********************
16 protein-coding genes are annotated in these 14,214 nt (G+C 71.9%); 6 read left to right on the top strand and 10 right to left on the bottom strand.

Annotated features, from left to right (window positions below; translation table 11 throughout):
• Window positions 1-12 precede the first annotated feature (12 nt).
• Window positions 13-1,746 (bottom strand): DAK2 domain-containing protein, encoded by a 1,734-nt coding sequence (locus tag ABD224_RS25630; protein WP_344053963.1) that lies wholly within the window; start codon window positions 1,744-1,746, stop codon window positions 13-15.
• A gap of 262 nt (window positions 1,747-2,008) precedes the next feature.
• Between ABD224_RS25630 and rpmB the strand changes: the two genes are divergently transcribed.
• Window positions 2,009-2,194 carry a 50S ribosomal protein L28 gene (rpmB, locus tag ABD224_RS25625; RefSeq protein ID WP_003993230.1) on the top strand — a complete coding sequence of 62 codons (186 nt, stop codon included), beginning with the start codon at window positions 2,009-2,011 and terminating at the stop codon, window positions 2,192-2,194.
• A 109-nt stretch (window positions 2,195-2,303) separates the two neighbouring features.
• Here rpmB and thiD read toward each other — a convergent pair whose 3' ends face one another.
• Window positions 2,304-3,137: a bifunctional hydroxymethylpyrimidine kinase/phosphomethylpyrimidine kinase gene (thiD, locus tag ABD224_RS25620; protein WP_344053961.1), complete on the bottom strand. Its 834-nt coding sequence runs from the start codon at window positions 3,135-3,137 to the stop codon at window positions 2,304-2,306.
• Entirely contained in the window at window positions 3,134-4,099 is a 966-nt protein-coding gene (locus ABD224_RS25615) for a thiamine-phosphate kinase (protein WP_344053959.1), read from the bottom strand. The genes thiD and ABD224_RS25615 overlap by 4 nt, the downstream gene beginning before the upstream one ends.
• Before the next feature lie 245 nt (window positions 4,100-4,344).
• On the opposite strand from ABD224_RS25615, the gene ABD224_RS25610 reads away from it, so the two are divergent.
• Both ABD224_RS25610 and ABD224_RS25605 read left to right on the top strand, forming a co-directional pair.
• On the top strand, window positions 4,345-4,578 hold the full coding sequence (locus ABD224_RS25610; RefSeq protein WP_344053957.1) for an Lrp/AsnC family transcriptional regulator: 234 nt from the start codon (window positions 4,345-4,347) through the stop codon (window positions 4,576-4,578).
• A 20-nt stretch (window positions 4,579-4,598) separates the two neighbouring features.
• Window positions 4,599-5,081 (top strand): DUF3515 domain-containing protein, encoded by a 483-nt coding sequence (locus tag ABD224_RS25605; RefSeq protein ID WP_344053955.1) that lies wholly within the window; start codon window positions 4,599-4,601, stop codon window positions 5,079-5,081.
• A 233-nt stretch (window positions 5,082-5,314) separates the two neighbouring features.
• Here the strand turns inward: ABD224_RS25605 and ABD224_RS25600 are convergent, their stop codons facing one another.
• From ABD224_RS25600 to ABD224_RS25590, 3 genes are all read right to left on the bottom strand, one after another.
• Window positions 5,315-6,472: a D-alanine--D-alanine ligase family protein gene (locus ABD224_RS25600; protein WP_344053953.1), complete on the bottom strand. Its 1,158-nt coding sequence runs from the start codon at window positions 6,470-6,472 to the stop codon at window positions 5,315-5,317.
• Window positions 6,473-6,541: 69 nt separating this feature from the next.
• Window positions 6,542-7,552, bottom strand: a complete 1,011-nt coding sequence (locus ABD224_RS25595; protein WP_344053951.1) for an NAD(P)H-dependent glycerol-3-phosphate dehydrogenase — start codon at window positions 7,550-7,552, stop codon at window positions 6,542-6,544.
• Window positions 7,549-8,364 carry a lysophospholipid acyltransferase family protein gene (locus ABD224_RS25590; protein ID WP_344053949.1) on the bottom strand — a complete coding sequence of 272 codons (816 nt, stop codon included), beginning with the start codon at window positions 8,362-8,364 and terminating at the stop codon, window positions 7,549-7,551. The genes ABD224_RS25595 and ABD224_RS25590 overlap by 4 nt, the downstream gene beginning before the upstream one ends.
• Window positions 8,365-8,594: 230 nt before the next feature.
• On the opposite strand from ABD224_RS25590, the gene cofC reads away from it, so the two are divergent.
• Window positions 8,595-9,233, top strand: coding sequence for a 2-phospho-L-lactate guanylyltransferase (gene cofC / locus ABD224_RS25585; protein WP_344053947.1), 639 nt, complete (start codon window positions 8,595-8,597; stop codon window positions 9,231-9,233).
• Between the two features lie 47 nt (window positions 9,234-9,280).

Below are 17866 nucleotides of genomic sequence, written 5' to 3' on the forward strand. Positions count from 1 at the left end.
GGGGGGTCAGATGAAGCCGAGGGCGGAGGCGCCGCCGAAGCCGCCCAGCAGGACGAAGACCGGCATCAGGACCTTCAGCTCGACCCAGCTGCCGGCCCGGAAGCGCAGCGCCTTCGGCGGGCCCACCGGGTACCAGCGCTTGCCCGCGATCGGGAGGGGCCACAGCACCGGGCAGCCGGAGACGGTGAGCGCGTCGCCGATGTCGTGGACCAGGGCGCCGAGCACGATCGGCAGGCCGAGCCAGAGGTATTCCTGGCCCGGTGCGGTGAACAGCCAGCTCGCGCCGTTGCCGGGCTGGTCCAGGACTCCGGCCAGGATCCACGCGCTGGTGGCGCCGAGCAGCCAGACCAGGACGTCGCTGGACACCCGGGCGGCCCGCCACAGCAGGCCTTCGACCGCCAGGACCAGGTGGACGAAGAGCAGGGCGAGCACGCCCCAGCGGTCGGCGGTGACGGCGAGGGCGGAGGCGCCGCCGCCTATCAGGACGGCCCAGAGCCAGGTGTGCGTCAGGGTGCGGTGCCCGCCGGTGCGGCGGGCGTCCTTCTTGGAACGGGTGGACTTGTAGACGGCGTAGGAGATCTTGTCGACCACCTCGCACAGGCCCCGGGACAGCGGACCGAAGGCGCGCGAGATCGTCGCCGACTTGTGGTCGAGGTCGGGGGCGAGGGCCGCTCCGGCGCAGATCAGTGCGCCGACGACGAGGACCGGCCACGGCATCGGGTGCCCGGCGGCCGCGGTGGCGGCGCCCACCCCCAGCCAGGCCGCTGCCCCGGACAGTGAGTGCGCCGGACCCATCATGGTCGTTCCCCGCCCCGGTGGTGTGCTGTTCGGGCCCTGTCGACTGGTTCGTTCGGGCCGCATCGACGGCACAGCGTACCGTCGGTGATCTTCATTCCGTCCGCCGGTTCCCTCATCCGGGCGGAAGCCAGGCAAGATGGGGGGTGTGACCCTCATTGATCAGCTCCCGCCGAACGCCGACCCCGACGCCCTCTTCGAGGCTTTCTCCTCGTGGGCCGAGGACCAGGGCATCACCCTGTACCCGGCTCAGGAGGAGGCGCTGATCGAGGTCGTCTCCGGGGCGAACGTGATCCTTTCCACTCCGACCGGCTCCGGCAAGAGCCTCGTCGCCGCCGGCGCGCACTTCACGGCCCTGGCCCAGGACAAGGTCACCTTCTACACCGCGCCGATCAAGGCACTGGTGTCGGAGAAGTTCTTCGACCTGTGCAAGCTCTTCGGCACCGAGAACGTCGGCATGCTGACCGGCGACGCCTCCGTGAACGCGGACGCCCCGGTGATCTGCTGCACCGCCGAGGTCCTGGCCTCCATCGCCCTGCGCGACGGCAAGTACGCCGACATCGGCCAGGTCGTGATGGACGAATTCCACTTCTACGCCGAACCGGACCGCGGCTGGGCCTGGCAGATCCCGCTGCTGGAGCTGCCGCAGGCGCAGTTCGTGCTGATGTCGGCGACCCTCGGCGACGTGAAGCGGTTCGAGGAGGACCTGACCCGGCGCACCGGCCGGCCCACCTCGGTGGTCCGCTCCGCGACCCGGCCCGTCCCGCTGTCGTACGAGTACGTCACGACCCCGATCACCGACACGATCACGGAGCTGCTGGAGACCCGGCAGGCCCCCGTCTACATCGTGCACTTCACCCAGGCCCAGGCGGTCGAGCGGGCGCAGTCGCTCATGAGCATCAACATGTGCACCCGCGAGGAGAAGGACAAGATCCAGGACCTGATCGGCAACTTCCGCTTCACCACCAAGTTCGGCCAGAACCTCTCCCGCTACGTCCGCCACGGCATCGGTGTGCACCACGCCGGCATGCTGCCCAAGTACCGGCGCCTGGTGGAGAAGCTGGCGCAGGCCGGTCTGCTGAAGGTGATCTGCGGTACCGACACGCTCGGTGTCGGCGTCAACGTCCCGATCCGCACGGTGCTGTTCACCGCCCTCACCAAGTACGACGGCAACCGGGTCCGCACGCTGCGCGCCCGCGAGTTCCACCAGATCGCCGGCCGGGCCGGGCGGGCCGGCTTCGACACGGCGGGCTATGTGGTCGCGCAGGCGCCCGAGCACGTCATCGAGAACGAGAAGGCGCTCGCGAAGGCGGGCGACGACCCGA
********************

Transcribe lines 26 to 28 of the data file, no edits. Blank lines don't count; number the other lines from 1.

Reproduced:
• On the opposite strand from ABD224_RS25590, the gene cofC reads away from it, so the two are divergent.
• Window positions 8,595-9,233, top strand: coding sequence for a 2-phospho-L-lactate guanylyltransferase (gene cofC / locus ABD224_RS25585; protein WP_344053947.1), 639 nt, complete (start codon window positions 8,595-8,597; stop codon window positions 9,231-9,233).
• Between the two features lie 47 nt (window positions 9,234-9,280).